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Número de publicaciónUS9806246 B2
Tipo de publicaciónConcesión
Número de solicitudUS 13/836,709
Fecha de publicación31 Oct 2017
Fecha de presentación15 Mar 2013
Fecha de prioridad7 Feb 2012
También publicado comoUS20130200420
Número de publicación13836709, 836709, US 9806246 B2, US 9806246B2, US-B2-9806246, US9806246 B2, US9806246B2
InventoresChristopher P. Hussell
Cesionario originalCree, Inc.
Exportar citaBiBTeX, EndNote, RefMan
Enlaces externos: USPTO, Cesión de USPTO, Espacenet
Ceramic-based light emitting diode (LED) devices, components, and methods
US 9806246 B2
Resumen
A light emitter device component containing one or more light emitter devices, such as light emitting diodes (LEDs) or LED chips, can include a body that can be ceramic and have a top surface, one or more light emitting devices mounted directly or indirectly on the top surface, and one or more electrical components mounted on the top surface and electrically coupled to the one or more light emitting devices. At least a portion of the top surface of the body to which the light emitting devices are mounted can be modified to have a reduced porosity compared to an as-fired ceramic body. Such components can result in improved adhesion strength and thermal management of the light emitting devices.
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Reclamaciones(13)
What is claimed is:
1. A light emitter device component comprising:
a substrate comprising a ceramic material layer having a porosity of greater than 0% but less than approximately 15%, the porosity of the substrate being configured to produce a total reflection of visible light of greater than 95%, wherein a top surface of the ceramic material layer is disposed along a single plane, at least a portion of the top surface of the ceramic material layer having been modified by lapping, polishing, and/or another mechanical modification to have a reduced porosity compared to an as-fired ceramic body;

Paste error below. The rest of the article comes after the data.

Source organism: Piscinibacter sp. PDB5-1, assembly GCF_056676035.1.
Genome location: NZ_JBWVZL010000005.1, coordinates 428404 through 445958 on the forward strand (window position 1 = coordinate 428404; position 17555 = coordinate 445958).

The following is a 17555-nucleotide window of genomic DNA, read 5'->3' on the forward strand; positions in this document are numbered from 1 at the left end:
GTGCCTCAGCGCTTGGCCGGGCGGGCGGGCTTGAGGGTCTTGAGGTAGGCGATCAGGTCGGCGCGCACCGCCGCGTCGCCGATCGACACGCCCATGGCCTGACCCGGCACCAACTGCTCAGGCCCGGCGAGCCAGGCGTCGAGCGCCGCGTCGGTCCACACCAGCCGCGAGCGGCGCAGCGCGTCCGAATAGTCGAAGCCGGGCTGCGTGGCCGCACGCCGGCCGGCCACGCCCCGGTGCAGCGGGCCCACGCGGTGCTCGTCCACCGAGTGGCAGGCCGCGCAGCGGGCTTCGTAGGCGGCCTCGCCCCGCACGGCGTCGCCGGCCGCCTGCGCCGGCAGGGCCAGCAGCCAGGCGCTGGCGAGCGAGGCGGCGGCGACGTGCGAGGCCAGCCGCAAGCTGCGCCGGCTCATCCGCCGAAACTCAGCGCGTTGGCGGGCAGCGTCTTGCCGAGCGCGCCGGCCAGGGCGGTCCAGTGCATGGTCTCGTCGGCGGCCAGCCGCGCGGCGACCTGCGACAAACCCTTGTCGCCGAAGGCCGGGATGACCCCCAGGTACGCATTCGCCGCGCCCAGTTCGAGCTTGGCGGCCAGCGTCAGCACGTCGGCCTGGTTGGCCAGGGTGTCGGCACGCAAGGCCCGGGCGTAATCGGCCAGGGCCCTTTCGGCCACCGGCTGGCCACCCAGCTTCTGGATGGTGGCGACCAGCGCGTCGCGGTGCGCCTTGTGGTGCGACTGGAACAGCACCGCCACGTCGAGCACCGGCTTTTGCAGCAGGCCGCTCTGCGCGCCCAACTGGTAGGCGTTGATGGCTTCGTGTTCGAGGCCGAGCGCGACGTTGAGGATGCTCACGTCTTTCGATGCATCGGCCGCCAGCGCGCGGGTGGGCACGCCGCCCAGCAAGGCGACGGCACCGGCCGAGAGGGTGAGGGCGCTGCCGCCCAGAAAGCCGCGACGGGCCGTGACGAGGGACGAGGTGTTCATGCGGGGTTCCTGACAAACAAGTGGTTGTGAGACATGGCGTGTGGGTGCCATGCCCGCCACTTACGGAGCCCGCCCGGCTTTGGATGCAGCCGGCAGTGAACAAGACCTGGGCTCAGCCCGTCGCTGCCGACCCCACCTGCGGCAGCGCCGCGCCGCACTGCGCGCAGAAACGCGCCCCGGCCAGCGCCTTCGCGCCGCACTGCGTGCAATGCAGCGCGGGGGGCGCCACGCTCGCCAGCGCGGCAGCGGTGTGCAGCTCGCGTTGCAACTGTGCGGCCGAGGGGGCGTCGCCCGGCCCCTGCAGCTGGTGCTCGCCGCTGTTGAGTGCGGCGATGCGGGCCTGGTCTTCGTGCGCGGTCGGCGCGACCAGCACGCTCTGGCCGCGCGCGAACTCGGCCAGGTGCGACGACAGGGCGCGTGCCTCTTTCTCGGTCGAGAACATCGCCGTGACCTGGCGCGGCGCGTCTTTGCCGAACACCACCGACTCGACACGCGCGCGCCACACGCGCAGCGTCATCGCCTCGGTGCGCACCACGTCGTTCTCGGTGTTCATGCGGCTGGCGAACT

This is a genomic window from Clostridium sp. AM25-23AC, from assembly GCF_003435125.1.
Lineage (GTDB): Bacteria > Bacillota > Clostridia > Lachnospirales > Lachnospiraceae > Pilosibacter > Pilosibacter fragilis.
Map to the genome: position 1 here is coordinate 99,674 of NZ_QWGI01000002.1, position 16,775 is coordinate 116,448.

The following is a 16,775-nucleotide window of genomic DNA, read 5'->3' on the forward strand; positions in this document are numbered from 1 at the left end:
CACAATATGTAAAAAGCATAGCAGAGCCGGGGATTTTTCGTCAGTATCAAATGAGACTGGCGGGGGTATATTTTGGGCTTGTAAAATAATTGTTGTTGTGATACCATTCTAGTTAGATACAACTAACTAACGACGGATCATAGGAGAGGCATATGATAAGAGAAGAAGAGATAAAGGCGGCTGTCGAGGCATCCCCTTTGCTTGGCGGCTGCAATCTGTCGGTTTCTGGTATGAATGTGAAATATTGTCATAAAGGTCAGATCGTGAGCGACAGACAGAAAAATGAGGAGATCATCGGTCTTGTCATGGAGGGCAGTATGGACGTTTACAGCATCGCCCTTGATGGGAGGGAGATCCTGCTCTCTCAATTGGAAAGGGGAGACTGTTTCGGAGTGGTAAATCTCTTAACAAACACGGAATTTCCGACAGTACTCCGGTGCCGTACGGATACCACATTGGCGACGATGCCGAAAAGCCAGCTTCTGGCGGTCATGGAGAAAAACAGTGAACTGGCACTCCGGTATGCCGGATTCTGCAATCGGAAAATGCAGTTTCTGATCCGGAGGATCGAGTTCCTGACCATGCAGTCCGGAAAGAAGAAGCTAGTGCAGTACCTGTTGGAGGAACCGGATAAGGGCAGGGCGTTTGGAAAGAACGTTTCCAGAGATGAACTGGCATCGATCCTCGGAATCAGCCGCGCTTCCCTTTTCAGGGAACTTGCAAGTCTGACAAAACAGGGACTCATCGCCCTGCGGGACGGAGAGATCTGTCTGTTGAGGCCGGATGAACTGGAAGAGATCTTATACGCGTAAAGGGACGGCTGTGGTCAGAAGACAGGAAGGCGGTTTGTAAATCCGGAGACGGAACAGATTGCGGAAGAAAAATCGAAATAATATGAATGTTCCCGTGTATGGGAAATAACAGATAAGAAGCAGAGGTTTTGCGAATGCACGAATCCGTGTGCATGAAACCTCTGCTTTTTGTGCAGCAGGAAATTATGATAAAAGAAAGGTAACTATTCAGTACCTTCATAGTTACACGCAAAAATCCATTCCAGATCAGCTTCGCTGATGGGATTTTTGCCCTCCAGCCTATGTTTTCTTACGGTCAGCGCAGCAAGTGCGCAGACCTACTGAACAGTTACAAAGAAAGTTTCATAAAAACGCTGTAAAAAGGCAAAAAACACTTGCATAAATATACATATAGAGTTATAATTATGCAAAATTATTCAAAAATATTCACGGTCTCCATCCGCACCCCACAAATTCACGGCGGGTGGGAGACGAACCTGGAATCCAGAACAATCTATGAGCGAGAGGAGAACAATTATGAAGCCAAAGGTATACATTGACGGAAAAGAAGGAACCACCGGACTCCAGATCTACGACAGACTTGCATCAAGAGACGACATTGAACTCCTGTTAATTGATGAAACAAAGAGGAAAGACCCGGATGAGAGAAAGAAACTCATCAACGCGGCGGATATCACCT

one or more light emitter devices mounted on the portion of the top surface; and
one or more electrical components mounted on the portion of the top surface by one or more non-metallic adhesive layers and electrically coupled to the one or more light emitter devices.
2. The light emitter device component according to claim 1, wherein the substrate comprises a thick-film ceramic substrate.
3. The light emitter device component according to claim 1, wherein the substrate comprises a thin-film ceramic substrate.
4. The light emitter device component according to claim 1, wherein the portion of the top surface has a reduced porosity, and a remainder of the top surface has an unmodified porosity.
5. The light emitter device component according to claim 4, wherein the portion of the top surface has a porosity that is approximately equal to or less than approximately half of a porosity of the remainder of the top surface.
6. The light emitter device component according to claim 1, wherein substantially all of the top surface has a reduced porosity compared to an as-fired ceramic body.
7. The light emitter device component according to claim 1, wherein the substrate comprises a bottom surface opposing the top surface, at least a portion of the bottom surface having a reduced porosity compared to an as-fired ceramic body.
8. A method of forming a light emitter device component having increased brightness, the method comprising:
mechanically modifying at least a portion of a top surface of a substrate comprising a ceramic material layer having a porosity of greater than 0% but less than approximately 15%, the top surface of the substrate being disposed along a single plane, the porosity of the substrate being configured to produce a total reflection of visible light of greater than 95%, wherein mechanically modifying at least a portion of the substrate comprises lapping, polishing, and/or another mechanical modification such that the top surface of the ceramic material layer has a reduced porosity compared to an as-fired ceramic body;
mounting one or more light emitter devices on the portion of the top surface that is modified;